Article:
Related posts:

Hubble snaps a cosmic photobomb
A tiny galaxy that hides a big sercet
The Milky Way bridges from here to eternity
Bang! A-boom-a-boomerang

CATEGORIZED UNDER: Astronomy, Pretty pictures, Top Post

Comments (29)

Links to this Post

  1. Stellar Zoo: Meet the Species | August 26, 2012
  1. So like red dwarf stars being the most populous, these galaxies may outnumber the spectacular ones we are used to seeing? Learn something new every day!

  2. Matt B.

    Did you notice the background galaxy in the upper right edge of UGC 9128? It has a bright core, an elliptical(-looking) body, and then a ring of fainter material around it.

  3. Messier Tidy Upper

    Great image – love the background galaxies starring (or should that be ‘galaxying’?) in it too. :-)

    That is a new one for me too. Cheers! :-)

    … how many cotton balls do you have in your house compared to the number of serving platters?

    Well, unless I’ve got some cotton balls in my first aid kit – & I’d have to check & see – I think the answer in my case is neither of either item there. ūüėČ

  4. Why is it taking so long to create a laptop with a 3800×3800 resolution! Gosh! Please be on more podcasts; you’re always fun to listen to.

  5. thetentman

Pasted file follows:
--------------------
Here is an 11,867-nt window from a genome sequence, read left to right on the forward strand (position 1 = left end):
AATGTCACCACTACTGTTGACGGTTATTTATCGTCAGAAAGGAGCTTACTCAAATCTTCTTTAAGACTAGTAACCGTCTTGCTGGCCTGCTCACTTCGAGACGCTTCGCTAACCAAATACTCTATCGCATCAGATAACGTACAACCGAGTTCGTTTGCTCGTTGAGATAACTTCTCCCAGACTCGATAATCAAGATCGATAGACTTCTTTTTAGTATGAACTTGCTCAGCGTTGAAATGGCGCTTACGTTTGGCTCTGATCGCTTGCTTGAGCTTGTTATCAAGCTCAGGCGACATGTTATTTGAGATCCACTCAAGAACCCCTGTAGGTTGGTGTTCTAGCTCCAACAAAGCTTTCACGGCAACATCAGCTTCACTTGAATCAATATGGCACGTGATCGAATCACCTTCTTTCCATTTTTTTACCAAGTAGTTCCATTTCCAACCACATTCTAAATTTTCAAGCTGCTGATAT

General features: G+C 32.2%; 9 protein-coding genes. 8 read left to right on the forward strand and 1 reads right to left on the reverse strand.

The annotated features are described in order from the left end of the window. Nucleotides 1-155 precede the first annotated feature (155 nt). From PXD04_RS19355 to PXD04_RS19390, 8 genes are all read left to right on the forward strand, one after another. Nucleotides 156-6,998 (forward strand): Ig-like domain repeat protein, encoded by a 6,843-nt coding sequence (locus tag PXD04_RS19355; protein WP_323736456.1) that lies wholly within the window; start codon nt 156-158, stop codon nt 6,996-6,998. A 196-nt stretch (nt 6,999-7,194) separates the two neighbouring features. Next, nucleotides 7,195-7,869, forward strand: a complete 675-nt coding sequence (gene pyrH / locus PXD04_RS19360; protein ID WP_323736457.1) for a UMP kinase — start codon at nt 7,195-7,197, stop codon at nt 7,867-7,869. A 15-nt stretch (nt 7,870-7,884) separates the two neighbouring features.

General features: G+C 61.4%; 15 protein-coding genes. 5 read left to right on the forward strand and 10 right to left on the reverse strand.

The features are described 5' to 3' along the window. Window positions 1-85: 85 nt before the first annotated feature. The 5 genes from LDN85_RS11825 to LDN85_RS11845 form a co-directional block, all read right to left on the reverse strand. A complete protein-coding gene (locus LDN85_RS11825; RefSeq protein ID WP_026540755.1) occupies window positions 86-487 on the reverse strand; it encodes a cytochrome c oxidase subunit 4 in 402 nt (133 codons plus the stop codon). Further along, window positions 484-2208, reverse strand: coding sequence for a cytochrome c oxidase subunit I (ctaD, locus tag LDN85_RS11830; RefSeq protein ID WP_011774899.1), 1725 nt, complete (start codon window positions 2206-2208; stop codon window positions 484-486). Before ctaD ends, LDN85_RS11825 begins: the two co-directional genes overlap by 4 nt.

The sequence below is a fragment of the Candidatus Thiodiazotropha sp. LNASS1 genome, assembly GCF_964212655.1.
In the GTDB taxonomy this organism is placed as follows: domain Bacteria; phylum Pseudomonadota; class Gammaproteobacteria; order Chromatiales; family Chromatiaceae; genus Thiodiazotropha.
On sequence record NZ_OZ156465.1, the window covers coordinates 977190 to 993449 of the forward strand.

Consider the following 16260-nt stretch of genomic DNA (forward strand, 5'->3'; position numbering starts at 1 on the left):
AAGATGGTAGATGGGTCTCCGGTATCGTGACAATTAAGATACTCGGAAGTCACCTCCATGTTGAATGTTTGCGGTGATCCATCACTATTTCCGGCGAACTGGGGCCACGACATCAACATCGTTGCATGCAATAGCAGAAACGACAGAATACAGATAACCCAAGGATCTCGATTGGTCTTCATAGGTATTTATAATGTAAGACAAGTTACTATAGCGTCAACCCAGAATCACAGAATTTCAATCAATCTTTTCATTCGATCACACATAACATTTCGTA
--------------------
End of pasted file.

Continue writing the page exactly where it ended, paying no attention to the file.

Do I have cotton balls? Do I look like a teddy bear?

  6. Gary Ansorge

    “Only” 100 million stars, fluffy and disorganized. Sounds like the low rent district.

    Wonder what the Hamptons of galaxies would look like?


    Gary 7

  7. jess tauber

    Anyone have a clue as to whether such dwarf galaxies are structurally stable enough (or big enough to avoid the deleterious effects of supermassive black holes while feeding and supernovae) to have a chance at hosting planets with life? I’ve heard that globular and new open clusters ain’t so great a place to live.

  8. Pete Jackson

    Galaxies like this have been around for a long, long time, and so have lots of very old stars. But star formation and evolution is still going on, but at a slow rate compared with big galaxies like the Milky Way. This has resulted in young stars that have heavy element abundances much lower than for disk stars in the Milky Way galaxy.

    They are very important in the history and evolution of our Universe, but also so very hard to study because of their faintness. It’s good to see this galaxy getting some Hubble time.

  9. Chris A.

    The question that springs to my mind is this: How many galactic mergers occurred to make the Milky Way? Assuming they were all pipsqueaks like this, it would take roughly 4000! (Not taking into account how many of the Milky Way’s 4×10^11 stars were born post-mergers.)

  10. Oli